I love experimenting and trying to bake and cook things that I’ve never tried to make before. Last weekend, I tackled something that had been on my “to-bake” list for a while; I made a galette. I absolutely love the rustic, homey look that galettes have and my recent obsession with peaches led me to this recipe for a blueberry-peach galette. And it was wonderful and far easier to make than I initially thought.
The dough is very buttery and light, and comes together pretty easily in a food processor. It’s easy to work with and is perfect for a fresh fruit galette because it’s not sweet. The crust gives the fruit a solid foundation on which to bake and allows the inherent sweetness of the blueberries and peaches (or any fruit you choose to use, really) to shine through. The fruit, covered in cinnamon and sugar, is bright and still keeps its integrity after being baked. The blueberries and peaches match together very well; the blueberries are tart and bold while the light peaches are the epitome of sweetness. When the galette comes out of the oven, the crust is a deep, golden brown and the blueberries are bubbling and bursting.
I’m looking forward to another year of kitchen discovery, sharing, talking, learning, and being a part of this wonderful community. I’m also looking forward to all of the great changes that life will bring. I hope you’ll be here to join me as I navigate all of it!
Peach Blueberry Galette
Yield: 6-8 servings
Total Time: 1 hour, 30 minutes
For the dough:
1 1/2 cups all purpose flour
1 tablespoon corn starch
1/2 teaspoon kosher salt
1/2 teaspoon granulated sugar
10 tablespoons cold, unsalted butter cut into small cubes
3-6 tablespoons cold water
For the filling:
1 pound (2 large) ripe peaches, peeled and cut into 1/2-inch wedges
1 cup fresh blueberries
1/4 cup sugar
2 tablespoons corn starch
1 teaspoon fresh lemon juice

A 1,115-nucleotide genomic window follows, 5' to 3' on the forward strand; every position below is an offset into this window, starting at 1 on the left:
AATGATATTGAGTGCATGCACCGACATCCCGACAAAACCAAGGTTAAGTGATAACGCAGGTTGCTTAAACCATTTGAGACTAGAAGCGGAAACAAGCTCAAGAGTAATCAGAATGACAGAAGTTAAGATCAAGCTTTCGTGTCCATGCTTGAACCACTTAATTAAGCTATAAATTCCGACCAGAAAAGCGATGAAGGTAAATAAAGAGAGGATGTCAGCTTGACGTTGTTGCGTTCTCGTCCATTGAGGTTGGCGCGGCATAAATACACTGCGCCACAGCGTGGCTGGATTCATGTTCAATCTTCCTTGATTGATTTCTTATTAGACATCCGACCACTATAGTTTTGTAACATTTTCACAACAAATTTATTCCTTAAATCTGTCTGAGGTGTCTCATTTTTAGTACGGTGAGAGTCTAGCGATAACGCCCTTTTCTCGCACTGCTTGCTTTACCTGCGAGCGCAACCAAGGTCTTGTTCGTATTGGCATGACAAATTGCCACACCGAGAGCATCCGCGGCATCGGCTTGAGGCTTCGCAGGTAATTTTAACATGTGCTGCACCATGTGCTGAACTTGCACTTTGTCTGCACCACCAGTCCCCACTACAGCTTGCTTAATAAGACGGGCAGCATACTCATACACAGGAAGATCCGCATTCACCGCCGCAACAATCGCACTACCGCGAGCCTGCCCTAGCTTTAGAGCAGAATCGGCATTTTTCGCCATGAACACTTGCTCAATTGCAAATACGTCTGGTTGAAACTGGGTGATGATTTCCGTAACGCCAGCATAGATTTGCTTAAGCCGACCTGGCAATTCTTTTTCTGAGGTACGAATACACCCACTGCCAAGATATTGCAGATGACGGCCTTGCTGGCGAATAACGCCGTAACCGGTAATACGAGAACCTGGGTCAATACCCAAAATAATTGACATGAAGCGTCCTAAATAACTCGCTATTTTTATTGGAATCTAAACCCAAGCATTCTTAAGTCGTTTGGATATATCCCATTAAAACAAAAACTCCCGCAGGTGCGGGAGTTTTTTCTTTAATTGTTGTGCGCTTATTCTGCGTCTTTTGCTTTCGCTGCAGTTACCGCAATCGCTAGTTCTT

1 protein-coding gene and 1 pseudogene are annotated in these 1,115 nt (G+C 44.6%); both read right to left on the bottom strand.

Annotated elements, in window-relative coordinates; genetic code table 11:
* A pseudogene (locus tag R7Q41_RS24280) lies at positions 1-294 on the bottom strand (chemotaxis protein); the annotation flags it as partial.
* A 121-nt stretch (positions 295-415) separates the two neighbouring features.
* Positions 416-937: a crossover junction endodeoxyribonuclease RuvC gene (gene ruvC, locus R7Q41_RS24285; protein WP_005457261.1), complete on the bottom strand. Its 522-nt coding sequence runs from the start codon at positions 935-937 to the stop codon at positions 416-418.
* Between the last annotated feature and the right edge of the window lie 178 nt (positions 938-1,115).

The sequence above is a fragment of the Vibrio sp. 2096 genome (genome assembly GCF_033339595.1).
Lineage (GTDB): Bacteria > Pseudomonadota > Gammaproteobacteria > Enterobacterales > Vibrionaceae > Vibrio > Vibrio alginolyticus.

pinch of ground cinnamon
pinch of kosher salt
1 egg, beaten OR 1 tablespoon melted butter
1 tablespoon sugar (for sprinkling)
1. In a food processor, pulse the flour, corn starch, salt and sugar until well mixed. Add the cubes of butter and pulse until the mixture becomes coarse and the butter is the size of small peas. Add water in 1 tablespoon increments and pulse until combined. Once the mixture comes together and looks like dough, you’ve added
2. Roll the dough onto a flat counter top and pat it into a mound. Spread the dough into a thick strand about 12” x 4” and press into it with the heel of your hand (press away from you) going across this strand until until you’ve needed the whole thing. Gather the dough into a mound again and repeat this step. Form the dough back into a mound, cover tightly with plastic wrap and refrigerate for an hour.
3. Preheat the oven to 400 degrees Fahrenheit and place a rack in the lower-middle position of your oven. Dust a large piece of parchment paper with flour. Take the dough out of the refrigerator and, if it’s too cold to work, allow it to sit for 15 minutes to become room temperature. If it’s ready, put the dough on the floured parchment and roll into a 12-inch round circle that’s about 1/4 inch thick. Dust the round with flour while you’re rolling it if you feel it needs more. Once the circle is complete, transfer the dough and parchment onto a baking sheet. Refrigerate the dough until firm, about 15-20 minutes.
4. In a large bowl, mix the peaches, blueberries and lemon juice. Sprinkle them with sugar, corn starch, cinnamon and salt. Mix everything together until combined.